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I suspect there is nothing serendipitous about Jon Favreau’s “Chef” opening right at the beginning of another summer season full of superheroes, monsters, gigantic robots and aliens, computer animated films, and raunchy comedies about immature men and women. Favreau himself directed one of the most successful summer movies of the 21st Century: the first two “Iron Man” films. Granted, he also directed the deadly dud “Cowboys and Aliens.” You could easily argue that “Chef” acts as a palate cleanser for him. It’s back-to-basics filmmaking, the kind that made him such a hot commodity in Hollywood after writing and co-producing “Swingers” in 1996 and directing “Made.” In 2001.

Favreau stars as Chef Carl Casper, once the star of Miami’s culinary scene and now the chef of a trendy Los Angeles restaurant who seems to be stuck in a rut. As the film opens, Carl prepares for what should be his biggest night: renowned food critic Ramsey Michel (Oliver Platt) is visiting the restaurant that evening. Carl is working on a new menu to impress the critic but the restaurant owner (played with arrogant glee by Dustin Hoffman) orders him to stick to the menu.


Playing it safe earns Carl a truly nasty review that he takes quite personally. When his 11-year-old son Percy (Emjay Anthony) opens a Twitter account on his name and shows him how to use it, Carl makes the number one social media mistake of engaging his critic in a flame war that goes viral. Carl invites Michel back to the restaurant but, after another confrontation with the restaurant owner, Carl quits. Later that evening, Carl goes on the rampage and confronts Michel at the restaurant; the encounter is caught on video and it, of course, also goes viral.

His ex-wife Inez (Sofía Vergara) asks him to travel to Miami with her and Percy and, while in town, reconsider her first ex-husband’s offer (played by a deliriously ADD Robert Downey, Jr.) to buy from him an old food truck and go back to basics. After a dinner at the legendary Miami restaurant Versailles, Carl decides to follow Inez’s advice and reinvent himself as a purveyor of Cuban sandwiches and other Cuban goodies. With the help of Percy and his former line cook Martin (John Leguizamo), Carl refurbishes the truck and, thanks to a paint job courtesy of Martin’s Miami contacts, renames it El Jefe Cubanos. The plan is to drive back to L.A. with a couple of stops in New Orleans and Austin. The food truck gives Carl the opportunity to reconnect with his son in ways that he couldn’t before.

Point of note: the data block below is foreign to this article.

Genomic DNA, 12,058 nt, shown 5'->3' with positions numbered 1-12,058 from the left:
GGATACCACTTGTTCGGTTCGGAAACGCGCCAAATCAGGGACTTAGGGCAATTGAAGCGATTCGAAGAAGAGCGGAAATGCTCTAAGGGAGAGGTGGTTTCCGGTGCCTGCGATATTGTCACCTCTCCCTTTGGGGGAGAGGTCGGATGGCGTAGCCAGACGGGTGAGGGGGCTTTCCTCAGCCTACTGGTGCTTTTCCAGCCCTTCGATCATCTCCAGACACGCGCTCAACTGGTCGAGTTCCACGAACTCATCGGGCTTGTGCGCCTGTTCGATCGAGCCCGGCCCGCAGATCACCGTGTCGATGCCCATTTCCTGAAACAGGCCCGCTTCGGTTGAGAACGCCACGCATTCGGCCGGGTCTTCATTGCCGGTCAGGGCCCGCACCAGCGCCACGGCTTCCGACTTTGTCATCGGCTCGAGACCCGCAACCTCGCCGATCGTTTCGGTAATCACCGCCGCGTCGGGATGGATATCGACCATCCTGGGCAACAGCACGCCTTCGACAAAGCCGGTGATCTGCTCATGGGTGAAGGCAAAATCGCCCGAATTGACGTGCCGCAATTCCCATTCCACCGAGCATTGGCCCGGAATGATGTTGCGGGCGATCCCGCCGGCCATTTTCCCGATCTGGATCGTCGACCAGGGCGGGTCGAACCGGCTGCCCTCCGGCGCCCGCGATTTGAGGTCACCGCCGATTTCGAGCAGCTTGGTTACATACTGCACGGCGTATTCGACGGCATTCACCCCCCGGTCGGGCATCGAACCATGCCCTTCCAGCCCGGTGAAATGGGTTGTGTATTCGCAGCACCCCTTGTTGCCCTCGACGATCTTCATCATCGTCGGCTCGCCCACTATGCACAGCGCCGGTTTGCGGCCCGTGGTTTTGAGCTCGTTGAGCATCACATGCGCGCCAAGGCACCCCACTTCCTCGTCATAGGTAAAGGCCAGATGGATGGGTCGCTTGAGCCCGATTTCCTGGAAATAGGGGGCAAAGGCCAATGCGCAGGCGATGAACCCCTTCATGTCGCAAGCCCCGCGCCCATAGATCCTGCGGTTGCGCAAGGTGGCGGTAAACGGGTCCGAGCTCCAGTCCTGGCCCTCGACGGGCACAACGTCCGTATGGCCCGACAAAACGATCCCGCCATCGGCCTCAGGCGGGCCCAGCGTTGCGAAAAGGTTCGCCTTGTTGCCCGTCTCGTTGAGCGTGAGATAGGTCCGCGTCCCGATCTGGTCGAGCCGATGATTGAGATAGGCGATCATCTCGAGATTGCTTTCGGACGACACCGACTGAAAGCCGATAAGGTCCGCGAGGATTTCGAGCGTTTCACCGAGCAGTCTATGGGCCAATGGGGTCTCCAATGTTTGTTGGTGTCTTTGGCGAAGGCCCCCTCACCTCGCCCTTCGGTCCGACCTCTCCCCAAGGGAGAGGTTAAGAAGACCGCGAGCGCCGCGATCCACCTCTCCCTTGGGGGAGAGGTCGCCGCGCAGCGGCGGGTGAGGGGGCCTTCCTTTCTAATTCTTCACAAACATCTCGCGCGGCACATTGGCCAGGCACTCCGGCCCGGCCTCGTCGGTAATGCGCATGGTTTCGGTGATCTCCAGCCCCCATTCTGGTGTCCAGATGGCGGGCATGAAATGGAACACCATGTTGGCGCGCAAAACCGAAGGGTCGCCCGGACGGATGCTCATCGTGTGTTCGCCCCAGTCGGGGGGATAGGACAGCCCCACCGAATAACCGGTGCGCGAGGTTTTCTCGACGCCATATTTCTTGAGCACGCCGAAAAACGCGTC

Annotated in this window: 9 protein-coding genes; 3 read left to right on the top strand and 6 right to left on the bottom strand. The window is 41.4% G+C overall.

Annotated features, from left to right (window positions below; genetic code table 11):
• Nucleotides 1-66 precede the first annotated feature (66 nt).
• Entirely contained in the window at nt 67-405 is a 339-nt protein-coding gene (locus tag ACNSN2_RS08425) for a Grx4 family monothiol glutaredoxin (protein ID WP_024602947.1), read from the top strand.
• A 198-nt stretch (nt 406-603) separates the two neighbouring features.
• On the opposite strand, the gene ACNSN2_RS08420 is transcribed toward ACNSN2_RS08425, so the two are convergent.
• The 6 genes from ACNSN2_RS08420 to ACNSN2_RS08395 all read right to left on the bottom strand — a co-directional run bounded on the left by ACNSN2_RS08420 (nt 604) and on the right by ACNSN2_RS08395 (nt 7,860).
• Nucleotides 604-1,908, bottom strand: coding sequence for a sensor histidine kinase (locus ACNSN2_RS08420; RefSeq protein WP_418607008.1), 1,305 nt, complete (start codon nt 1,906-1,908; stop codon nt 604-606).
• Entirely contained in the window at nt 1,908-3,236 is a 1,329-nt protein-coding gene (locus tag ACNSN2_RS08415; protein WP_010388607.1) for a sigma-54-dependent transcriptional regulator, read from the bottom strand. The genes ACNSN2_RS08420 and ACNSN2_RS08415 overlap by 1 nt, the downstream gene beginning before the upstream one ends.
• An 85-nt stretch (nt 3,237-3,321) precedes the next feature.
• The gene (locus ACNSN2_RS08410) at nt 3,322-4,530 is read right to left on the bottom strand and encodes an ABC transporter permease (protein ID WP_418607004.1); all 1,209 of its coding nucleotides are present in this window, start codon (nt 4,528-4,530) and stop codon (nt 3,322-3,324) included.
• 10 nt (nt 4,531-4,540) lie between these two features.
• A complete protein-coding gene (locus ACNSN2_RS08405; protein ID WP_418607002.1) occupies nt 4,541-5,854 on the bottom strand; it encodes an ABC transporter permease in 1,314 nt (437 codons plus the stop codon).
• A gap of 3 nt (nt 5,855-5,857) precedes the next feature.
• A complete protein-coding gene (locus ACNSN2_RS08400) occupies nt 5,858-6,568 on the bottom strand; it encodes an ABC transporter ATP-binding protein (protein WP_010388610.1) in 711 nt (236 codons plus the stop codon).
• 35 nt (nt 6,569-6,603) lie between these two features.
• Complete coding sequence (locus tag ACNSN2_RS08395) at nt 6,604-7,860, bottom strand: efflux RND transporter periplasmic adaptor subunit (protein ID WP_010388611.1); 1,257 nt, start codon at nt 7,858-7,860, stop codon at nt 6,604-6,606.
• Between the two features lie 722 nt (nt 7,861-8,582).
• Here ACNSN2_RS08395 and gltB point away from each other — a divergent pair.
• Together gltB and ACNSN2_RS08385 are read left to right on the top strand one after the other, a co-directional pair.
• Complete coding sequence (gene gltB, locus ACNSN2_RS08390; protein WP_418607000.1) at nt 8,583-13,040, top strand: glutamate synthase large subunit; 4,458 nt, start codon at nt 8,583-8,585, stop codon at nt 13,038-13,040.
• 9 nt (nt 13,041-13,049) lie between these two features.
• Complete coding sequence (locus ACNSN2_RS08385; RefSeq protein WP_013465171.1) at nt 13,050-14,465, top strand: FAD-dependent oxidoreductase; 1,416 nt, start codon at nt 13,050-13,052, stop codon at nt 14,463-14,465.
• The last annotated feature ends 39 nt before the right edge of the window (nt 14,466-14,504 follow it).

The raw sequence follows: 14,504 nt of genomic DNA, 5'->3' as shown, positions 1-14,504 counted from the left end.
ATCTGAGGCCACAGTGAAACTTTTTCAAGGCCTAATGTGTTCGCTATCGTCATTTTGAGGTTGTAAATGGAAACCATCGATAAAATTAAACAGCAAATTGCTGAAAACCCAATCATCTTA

There is so much that Favreau gets right about this milieu: the role social media (Twitter specifically) plays as a promotional tool, how most chefs truly live, the speed at which ingredients are cut, the controlled chaos of a kitchen, etc. Favreau did his homework: this world feels lived in, real. The food may be deliciously shot but what delighted me the most was the sheer joy the mere act of preparing and cooking it brings, especially if it involves something as deceitfully simple as a grilled cheese sandwich or a cubano.

You could almost compare the act of directing with cooking. They both involve finding the right ingredients, and preparing, cutting, mixing and matching them until they produce a tasty dish. Sometimes the poor quality of those ingredients or their clumsy preparation may result in an unsavory dish. But with “Chef” Favreau has concocted a beautiful recipe with ingredients that deliver the right Latin-tinged flavor.

The cast is one of this recipe’s key ingredients, their performances consistently strong. There is not a single false note here: not from Leguizamo, not from Bobby Cannavale as Carl’s L.A. sous chef, not even from Sofía Vergara who finally overcomes the cartoonish stereotype she has been playing for far too long and delivers an understated performance. The rapport between Favreau and Anthony is so natural that you believe they could be related. Add to this recipe a soundtrack full of great Latin and blues songs and some mouth-watering dishes and you have one of this year’s most delightful, sincere and heartfelt surprises at the movies.